Everyone’s invited to hear contenders share their discoveries.
The search for the winner of the BETA Equine Thesis of the Year Award, which recognises and rewards excellence in undergraduate study, is almost over.
Four finalists are now in the running and will present their theses to a panel of judges during an online event on Sunday, 30 October.
Universities and colleges offering equine-related degrees throughout the UK and Ireland were each invited to submit one entry, with the following making it through to the finals:
● Bishop Burton College – Olivia Hammond. Thesis: The effect of the German string training aid on equine stride length, tracking distance and head and neck position.
● Harper Adams University – Jenny Johnson. Thesis: The effect of kinesio tape on the surface temperature of the forelimb superficial digital flexor tendon of polo ponies when applied beneath polo bandages during exercise.
● Hartpury University – Lizzie Millington. The immediate effects of an equine physiotherapy intervention on spinal kinematics.
● University of Limerick – Danielle Mullin. Thesis: An analysis of Dystocia in thoroughbred mares in Ireland.
The BETA Equine Thesis of the Year finals will start at 2pm and are open to the public, trade and members of the academic community.
Register your interest to attend using the following registration form: Registration form
Each finalist will present her work and respond to questions from the audience while it’s being considered by the judges. The judges will then return to announce the winner of the award.
“The Equine Thesis of the Year Award is a fantastic way for us to mark the extremely high standard of undergraduate study that is being produced at our universities and colleges,” said BETA executive director Claire Williams.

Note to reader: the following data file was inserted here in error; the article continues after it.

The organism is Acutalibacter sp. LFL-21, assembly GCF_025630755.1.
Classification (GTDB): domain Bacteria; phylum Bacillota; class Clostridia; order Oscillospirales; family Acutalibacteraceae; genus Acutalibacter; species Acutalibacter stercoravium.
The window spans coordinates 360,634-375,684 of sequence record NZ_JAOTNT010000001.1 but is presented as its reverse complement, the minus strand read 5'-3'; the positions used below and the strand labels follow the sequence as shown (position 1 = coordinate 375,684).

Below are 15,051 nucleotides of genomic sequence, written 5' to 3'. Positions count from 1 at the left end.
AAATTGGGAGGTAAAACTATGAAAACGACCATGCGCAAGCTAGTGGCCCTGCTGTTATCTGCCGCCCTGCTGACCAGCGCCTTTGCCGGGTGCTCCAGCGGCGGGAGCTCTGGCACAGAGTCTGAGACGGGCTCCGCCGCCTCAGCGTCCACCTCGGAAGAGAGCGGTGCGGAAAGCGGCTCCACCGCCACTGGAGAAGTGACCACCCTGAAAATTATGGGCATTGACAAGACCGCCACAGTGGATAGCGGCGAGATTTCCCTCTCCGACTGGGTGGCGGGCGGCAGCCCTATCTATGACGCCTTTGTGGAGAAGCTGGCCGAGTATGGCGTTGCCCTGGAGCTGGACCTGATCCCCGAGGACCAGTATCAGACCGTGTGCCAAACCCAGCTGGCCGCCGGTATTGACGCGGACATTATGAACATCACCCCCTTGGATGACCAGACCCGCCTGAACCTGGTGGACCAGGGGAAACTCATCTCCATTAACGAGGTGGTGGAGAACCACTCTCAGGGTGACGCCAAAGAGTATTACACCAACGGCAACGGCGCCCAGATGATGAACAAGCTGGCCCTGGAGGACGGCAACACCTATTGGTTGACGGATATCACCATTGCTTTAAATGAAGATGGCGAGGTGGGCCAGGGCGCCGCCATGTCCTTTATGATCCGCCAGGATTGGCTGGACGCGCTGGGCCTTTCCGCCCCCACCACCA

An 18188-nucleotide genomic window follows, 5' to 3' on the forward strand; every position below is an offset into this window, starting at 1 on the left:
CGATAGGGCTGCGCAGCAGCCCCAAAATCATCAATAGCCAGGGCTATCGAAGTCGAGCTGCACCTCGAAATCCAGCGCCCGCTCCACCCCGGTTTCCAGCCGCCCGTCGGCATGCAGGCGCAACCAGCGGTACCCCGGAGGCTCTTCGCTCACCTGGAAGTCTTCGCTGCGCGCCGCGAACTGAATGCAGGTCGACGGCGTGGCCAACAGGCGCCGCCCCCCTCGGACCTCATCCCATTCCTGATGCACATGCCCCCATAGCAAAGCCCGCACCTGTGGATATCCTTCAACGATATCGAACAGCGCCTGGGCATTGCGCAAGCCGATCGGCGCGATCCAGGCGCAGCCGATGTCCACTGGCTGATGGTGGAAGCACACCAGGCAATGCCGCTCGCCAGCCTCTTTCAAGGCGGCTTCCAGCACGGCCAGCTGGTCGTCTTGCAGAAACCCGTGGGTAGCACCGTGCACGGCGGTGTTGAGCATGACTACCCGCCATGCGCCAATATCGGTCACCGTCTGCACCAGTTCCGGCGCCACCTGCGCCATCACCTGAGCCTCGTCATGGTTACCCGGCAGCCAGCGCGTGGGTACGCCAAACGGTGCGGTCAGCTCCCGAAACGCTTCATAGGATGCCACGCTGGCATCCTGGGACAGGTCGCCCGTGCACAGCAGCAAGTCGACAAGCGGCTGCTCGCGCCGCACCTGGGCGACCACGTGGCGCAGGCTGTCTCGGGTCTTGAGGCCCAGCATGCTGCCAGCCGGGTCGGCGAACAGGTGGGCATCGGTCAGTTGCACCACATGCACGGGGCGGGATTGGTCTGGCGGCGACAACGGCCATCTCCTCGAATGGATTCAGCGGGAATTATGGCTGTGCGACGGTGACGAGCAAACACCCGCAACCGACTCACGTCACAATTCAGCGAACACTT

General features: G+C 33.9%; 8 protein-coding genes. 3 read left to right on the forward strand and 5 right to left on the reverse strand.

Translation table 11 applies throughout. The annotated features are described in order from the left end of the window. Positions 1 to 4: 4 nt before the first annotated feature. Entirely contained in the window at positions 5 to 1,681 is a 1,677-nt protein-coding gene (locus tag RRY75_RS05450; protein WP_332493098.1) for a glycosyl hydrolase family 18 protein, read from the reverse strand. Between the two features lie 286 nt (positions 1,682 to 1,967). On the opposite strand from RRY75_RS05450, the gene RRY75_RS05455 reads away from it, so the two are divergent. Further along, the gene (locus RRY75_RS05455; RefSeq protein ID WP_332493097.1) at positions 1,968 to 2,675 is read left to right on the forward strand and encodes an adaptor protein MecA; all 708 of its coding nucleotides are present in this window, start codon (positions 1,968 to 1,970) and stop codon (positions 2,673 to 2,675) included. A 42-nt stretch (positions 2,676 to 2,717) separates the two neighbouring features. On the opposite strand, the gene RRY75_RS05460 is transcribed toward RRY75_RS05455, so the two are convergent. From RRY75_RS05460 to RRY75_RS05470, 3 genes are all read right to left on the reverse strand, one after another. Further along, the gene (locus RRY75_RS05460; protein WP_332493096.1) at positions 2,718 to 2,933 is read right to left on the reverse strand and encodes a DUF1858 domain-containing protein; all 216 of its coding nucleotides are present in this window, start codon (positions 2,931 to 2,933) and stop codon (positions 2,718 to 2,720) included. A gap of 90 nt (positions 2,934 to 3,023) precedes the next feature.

“There is some incredibly impressive research taking place and some exciting and diverse ideas, which will certainly give our industry – and equestrians – plenty of food for thought.
“Taking a ringside seat makes sure we can hear about the work that is being done – straight from the horse’s mouth. And maintaining the event online makes it accessible to everyone.
“We are really looking forward to finding out more about the theses and discovering who is crowned winner. We wish the students and their universities the very best of luck and congratulate them on making it this far.”
This year's final judges are:
• Dr Georgina Crossman – a research consultant and owner of GK Crossman Consultancy. Georgina works with a number of organisations, including The Horse Trust, World Horse Welfare and Redwings Horse Sanctuary. She has also guest lectured at various institutions, including L'Institut Agro Dijon (France), speaking on subjects such as the structure of the horse sector and the relationship between the horse industry and government.
• Katie Williams – an equine nutritionist with 25 years’ experience. She gained a master’s degree in equine science from Writtle College and received the Edgar Pye Scholarship for her dissertation on the effects of prebiotics on racehorses in training. In 2017, Katie embarked on her PhD in veterinary medicine research at the University of Glasgow. As technical and product development manager at Dengie, she is responsible for creating new products and ensuring they are legally compliant. Katie also sits on the BETA Feed Committee, provides technical support for key customers and works with the King’s Royal studs at Sandringham and Balmoral.
• Karen Coumbe – a vet for more than 35 years who began her career in a mixed practice, after studying at Girton College, Cambridge. Then, in 1989, she co-founded a specialist equine practice, Bell Equine, in Kent, which has developed into a nearly 30 vet equine hospital rated as outstanding at the most recent inspection by the Royal College of Veterinary Surgeons. Karen was a partner from 1995 and became a director in 2012 until the business was sold to CVS(UK)Ltd in 2017. She has a particular interest in equine anaesthesia and pain management, as well as sports medicine and equine performance, pre-purchase exams, ophthalmology, dermatology and ultrasonography. She has written veterinary books and acts as the veterinary correspondent for Horse & Hound. She also enjoys working as an official veterinarian for the FEI, even though this and her other activities interrupt work in her veggie garden and enjoying time with her own horse and two daughters.
• Liz Benwell – editor of leading trade title Equestrian Trade News. Liz began her career in journalism as a newspaper reporter, was the first editor of Your Horse magazine and is a self-confessed horsey ‘anorak’. She has enjoyed competing in many equestrian sports at amateur level, with long-distance riding a particular favourite, has three horses, two of which are rehomed from World Horse Welfare, and rides most days.